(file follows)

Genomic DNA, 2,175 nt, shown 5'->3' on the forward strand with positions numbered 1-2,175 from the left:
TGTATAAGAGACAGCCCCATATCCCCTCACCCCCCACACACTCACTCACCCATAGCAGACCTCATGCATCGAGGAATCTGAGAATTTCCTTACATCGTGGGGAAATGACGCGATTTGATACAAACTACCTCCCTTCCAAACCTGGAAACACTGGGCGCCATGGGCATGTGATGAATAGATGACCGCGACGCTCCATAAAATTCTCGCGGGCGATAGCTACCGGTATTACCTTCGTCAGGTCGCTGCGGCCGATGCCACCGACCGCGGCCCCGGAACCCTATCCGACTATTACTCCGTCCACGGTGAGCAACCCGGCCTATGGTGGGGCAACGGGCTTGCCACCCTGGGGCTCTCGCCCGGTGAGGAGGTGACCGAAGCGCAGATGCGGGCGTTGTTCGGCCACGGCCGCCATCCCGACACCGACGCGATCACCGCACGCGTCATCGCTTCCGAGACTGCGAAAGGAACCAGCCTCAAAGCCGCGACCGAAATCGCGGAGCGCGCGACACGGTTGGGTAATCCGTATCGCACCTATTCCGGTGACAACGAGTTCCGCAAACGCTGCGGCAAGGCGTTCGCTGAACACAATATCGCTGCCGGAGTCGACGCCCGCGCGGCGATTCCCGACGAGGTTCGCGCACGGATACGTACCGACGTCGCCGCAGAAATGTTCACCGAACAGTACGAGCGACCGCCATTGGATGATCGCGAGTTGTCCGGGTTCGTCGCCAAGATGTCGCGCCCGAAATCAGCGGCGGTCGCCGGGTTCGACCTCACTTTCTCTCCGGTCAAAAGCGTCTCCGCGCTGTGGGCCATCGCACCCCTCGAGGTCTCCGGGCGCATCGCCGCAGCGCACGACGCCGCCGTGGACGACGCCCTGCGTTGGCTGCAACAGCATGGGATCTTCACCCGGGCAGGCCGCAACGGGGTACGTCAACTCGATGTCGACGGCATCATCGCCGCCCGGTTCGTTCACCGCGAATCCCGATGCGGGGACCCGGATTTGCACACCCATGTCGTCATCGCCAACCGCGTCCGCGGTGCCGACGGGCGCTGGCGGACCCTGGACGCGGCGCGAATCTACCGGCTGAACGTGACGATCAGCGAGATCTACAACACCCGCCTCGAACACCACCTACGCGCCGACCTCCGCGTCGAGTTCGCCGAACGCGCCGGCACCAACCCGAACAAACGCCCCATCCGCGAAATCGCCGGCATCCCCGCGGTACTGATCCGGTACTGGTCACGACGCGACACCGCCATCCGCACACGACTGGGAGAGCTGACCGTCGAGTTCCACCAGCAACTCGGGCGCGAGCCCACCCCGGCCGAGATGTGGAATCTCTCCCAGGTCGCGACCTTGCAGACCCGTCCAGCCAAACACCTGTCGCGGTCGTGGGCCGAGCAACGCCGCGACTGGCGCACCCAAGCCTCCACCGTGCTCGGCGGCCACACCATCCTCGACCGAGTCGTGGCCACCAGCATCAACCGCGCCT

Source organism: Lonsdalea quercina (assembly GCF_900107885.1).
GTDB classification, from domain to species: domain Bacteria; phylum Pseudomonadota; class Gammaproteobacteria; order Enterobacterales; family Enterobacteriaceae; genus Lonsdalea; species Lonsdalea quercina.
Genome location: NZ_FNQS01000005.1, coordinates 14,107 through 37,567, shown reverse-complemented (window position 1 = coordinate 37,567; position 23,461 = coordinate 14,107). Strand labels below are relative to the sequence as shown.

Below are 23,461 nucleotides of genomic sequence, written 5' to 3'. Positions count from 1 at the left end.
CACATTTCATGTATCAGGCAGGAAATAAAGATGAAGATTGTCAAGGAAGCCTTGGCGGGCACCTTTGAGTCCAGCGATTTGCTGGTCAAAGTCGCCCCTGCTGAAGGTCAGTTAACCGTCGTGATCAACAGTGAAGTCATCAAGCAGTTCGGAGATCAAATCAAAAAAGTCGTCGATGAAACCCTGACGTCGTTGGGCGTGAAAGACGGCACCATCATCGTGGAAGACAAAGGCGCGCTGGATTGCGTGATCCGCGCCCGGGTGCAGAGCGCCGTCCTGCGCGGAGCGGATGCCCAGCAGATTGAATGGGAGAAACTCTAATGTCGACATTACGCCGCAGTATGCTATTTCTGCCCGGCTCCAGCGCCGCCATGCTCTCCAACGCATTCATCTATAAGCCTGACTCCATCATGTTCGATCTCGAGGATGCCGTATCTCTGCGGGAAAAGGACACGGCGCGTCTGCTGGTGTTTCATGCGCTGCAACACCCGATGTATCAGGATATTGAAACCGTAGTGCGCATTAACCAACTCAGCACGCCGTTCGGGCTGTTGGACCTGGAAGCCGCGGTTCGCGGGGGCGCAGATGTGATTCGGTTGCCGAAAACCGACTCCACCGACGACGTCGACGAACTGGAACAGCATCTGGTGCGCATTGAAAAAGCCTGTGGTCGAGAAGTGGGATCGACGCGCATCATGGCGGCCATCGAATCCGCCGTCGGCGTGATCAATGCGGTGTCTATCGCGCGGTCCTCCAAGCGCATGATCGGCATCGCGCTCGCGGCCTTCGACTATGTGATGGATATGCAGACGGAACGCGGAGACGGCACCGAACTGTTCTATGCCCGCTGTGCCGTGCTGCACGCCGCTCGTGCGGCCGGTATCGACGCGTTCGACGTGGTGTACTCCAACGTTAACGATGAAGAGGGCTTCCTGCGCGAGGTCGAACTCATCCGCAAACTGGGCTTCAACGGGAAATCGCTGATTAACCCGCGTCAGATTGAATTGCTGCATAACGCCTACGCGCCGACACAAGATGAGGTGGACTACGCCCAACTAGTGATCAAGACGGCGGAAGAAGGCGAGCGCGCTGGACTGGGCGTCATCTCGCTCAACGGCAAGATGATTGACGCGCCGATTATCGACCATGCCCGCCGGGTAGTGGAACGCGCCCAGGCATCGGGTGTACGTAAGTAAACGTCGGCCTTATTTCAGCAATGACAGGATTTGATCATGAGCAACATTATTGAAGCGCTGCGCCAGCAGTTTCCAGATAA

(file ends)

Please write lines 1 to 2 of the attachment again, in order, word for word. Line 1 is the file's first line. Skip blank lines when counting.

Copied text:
Genomic DNA, 2,175 nt, shown 5'->3' on the forward strand with positions numbered 1-2,175 from the left:
TGTATAAGAGACAGCCCCATATCCCCTCACCCCCCACACACTCACTCACCCATAGCAGACCTCATGCATCGAGGAATCTGAGAATTTCCTTACATCGTGGGGAAATGACGCGATTTGATACAAACTACCTCCCTTCCAAACCTGGAAACACTGGGCGCCATGGGCATGTGATGAATAGATGACCGCGACGCTCCATAAAATTCTCGCGGGCGATAGCTACCGGTATTACCTTCGTCAGGTCGCTGCGGCCGATGCCACCGACCGCGGCCCCGGAACCCTATCCGACTATTACTCCGTCCACGGTGAGCAACCCGGCCTATGGTGGGGCAACGGGCTTGCCACCCTGGGGCTCTCGCCCGGTGAGGAGGTGACCGAAGCGCAGATGCGGGCGTTGTTCGGCCACGGCCGCCATCCCGACACCGACGCGATCACCGCACGCGTCATCGCTTCCGAGACTGCGAAAGGAACCAGCCTCAAAGCCGCGACCGAAATCGCGGAGCGCGCGACACGGTTGGGTAATCCGTATCGCACCTATTCCGGTGACAACGAGTTCCGCAAACGCTGCGGCAAGGCGTTCGCTGAACACAATATCGCTGCCGGAGTCGACGCCCGCGCGGCGATTCCCGACGAGGTTCGCGCACGGATACGTACCGACGTCGCCGCAGAAATGTTCACCGAACAGTACGAGCGACCGCCATTGGATGATCGCGAGTTGTCCGGGTTCGTCGCCAAGATGTCGCGCCCGAAATCAGCGGCGGTCGCCGGGTTCGACCTCACTTTCTCTCCGGTCAAAAGCGTCTCCGCGCTGTGGGCCATCGCACCCCTCGAGGTCTCCGGGCGCATCGCCGCAGCGCACGACGCCGCCGTGGACGACGCCCTGCGTTGGCTGCAACAGCATGGGATCTTCACCCGGGCAGGCCGCAACGGGGTACGTCAACTCGATGTCGACGGCATCATCGCCGCCCGGTTCGTTCACCGCGAATCCCGATGCGGGGACCCGGATTTGCACACCCATGTCGTCATCGCCAACCGCGTCCGCGGTGCCGACGGGCGCTGGCGGACCCTGGACGCGGCGCGAATCTACCGGCTGAACGTGACGATCAGCGAGATCTACAACACCCGCCTCGAACACCACCTACGCGCCGACCTCCGCGTCGAGTTCGCCGAACGCGCCGGCACCAACCCGAACAAACGCCCCATCCGCGAAATCGCCGGCATCCCCGCGGTACTGATCCGGTACTGGTCACGACGCGACACCGCCATCCGCACACGACTGGGAGAGCTGACCGTCGAGTTCCACCAGCAACTCGGGCGCGAGCCCACCCCGGCCGAGATGTGGAATCTCTCCCAGGTCGCGACCTTGCAGACCCGTCCAGCCAAACACCTGTCGCGGTCGTGGGCCGAGCAACGCCGCGACTGGCGCACCCAAGCCTCCACCGTGCTCGGCGGCCACACCATCCTCGACCGAGTCGTGGCCACCAGCATCAACCGCGCCT